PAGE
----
The California Cancer Consortium completed a phase I trial of E7389 (eribulin mesylate), an analog of the marine natural product halichondrin B. This trial was to determine the pharmacodynamics, pharmacokinetics, and MTD of E7389 administered by bolus injection weekly for 3 weeks out of four.This trial included a rapid titration design. Real-time pharmacokinetics were utilized to guide dose escalation. Initially, single-patient cohorts were enrolled with intra- and inter-patient dose doubling. The second phase was a standard 3 + 3 dose escalation schedule. At the MTD, a cohort of patients was enrolled for target validation studies (separate manuscript). The starting dose was 0.125 mg/m(2), and doses were doubled within and between patients in the first phase. Blood and urine sampling for E7389 pharmacokinetics was performed on doses 1 and 3 of cycle 1. Levels were determined using a LC/MS/MS assay.Forty patients were entered. Thirty-eight were evaluable for toxicity and 35 for response. The rapid escalation ended with a grade 3 elevation of alkaline phosphatase at 0.5 mg/m(2)/week. The second phase ended at 2.0 mg/m(2)/week with dose-limiting toxicities of grades 3 and 4 febrile neutropenia. Other toxicities included hypoglycemia, hypophosphatemia, and fatigue. The MTD was 1.4 mg/m(2)/week. Responses included four partial responses (lung cancer , urothelial , and melanoma ).E7389 was well tolerated in this trial with the major toxicity being myelosuppression. PD shows that E7389 induces significant morphologic changes (bundle formation) in the microtubules of peripheral blood mononuclear cells and tumor cells in vivo. The data suggest that lower intra-tumoral levels of ß-tubulin III or higher intra-tumoral levels of MAP4 may correlate with response to E7389, while lower intra-tumoral levels of stathmin may be associated with progression. PK data reveal that E7389 exhibits a tri-exponential elimination from the plasma of patients receiving a rapid i.v. infusion. At sub-toxic doses, plasma concentrations of E7389 are maintained well above the levels required for activity in vitro for >72 h.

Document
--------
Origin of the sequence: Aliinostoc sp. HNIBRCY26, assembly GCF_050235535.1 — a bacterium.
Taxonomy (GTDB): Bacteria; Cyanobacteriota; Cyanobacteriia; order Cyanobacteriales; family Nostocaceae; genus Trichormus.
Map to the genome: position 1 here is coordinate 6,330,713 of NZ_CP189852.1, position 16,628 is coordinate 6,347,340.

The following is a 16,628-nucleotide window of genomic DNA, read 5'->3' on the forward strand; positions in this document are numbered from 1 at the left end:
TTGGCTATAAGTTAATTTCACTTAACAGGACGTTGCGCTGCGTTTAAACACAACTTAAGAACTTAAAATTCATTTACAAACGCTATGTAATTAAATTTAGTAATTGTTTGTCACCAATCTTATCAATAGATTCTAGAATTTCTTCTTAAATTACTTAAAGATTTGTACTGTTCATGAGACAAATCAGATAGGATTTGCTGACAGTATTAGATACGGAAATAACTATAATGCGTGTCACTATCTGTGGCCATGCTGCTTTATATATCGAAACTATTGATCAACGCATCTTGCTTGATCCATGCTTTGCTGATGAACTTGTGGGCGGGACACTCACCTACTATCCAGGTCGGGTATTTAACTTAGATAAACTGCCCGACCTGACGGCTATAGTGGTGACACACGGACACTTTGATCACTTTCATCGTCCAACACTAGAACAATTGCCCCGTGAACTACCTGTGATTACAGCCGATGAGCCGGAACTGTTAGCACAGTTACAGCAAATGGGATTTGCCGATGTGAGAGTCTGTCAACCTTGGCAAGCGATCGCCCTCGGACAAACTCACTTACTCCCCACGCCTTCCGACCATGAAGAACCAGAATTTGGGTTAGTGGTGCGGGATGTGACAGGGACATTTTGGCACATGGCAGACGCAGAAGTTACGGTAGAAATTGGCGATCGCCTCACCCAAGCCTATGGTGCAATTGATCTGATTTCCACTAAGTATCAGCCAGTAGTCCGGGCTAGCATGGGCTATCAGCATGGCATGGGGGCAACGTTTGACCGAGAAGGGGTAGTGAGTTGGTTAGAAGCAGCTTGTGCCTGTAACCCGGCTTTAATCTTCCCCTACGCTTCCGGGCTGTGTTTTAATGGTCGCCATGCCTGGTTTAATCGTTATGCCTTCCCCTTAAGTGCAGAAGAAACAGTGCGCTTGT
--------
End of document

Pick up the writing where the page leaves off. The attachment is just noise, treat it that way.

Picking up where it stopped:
View details for DOI 10.1007/s00280-015-2868-7
View details for Web of Science ID 000363245800002
View details for PubMedID 26362045
View details for PubMedCentralID PMC4694049